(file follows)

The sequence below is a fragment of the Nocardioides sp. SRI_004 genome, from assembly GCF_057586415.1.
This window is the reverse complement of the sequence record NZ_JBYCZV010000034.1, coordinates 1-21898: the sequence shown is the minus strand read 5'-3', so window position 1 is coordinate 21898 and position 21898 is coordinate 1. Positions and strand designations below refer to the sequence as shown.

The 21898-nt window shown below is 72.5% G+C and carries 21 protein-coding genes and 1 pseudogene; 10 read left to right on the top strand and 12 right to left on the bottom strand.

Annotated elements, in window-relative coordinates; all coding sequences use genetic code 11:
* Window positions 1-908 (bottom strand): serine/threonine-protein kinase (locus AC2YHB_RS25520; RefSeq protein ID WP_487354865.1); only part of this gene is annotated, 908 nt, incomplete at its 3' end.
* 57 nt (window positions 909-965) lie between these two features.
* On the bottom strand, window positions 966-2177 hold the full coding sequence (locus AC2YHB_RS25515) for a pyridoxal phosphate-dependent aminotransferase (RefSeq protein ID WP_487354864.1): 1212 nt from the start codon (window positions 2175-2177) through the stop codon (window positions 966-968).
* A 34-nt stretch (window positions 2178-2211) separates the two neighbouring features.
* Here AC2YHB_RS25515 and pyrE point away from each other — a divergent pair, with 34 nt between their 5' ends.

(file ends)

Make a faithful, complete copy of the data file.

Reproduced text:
The sequence below is a fragment of the Nocardioides sp. SRI_004 genome, from assembly GCF_057586415.1.
This window is the reverse complement of the sequence record NZ_JBYCZV010000034.1, coordinates 1-21898: the sequence shown is the minus strand read 5'-3', so window position 1 is coordinate 21898 and position 21898 is coordinate 1. Positions and strand designations below refer to the sequence as shown.

The 21898-nt window shown below is 72.5% G+C and carries 21 protein-coding genes and 1 pseudogene; 10 read left to right on the top strand and 12 right to left on the bottom strand.

Annotated elements, in window-relative coordinates; all coding sequences use genetic code 11:
* Window positions 1-908 (bottom strand): serine/threonine-protein kinase (locus AC2YHB_RS25520; RefSeq protein ID WP_487354865.1); only part of this gene is annotated, 908 nt, incomplete at its 3' end.
* 57 nt (window positions 909-965) lie between these two features.
* On the bottom strand, window positions 966-2177 hold the full coding sequence (locus AC2YHB_RS25515) for a pyridoxal phosphate-dependent aminotransferase (RefSeq protein ID WP_487354864.1): 1212 nt from the start codon (window positions 2175-2177) through the stop codon (window positions 966-968).
* A 34-nt stretch (window positions 2178-2211) separates the two neighbouring features.
* Here AC2YHB_RS25515 and pyrE point away from each other — a divergent pair, with 34 nt between their 5' ends.